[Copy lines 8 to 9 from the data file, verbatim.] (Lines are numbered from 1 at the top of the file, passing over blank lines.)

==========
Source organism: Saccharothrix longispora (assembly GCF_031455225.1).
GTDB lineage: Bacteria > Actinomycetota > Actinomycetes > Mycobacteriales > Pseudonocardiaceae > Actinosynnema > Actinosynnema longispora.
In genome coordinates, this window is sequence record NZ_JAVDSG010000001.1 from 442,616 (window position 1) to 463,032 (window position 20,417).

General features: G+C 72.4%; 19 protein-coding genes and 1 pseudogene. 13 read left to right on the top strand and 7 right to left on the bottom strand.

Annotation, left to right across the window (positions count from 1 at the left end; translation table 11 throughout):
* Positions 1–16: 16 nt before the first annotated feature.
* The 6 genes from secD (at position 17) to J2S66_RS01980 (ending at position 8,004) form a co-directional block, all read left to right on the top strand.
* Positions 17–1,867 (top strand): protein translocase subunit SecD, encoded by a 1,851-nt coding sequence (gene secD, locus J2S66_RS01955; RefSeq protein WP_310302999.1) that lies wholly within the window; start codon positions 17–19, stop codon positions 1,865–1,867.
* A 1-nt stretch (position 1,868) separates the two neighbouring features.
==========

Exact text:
* Positions 17–1,867 (top strand): protein translocase subunit SecD, encoded by a 1,851-nt coding sequence (gene secD, locus J2S66_RS01955; RefSeq protein WP_310302999.1) that lies wholly within the window; start codon positions 17–19, stop codon positions 1,865–1,867.
* A 1-nt stretch (position 1,868) separates the two neighbouring features.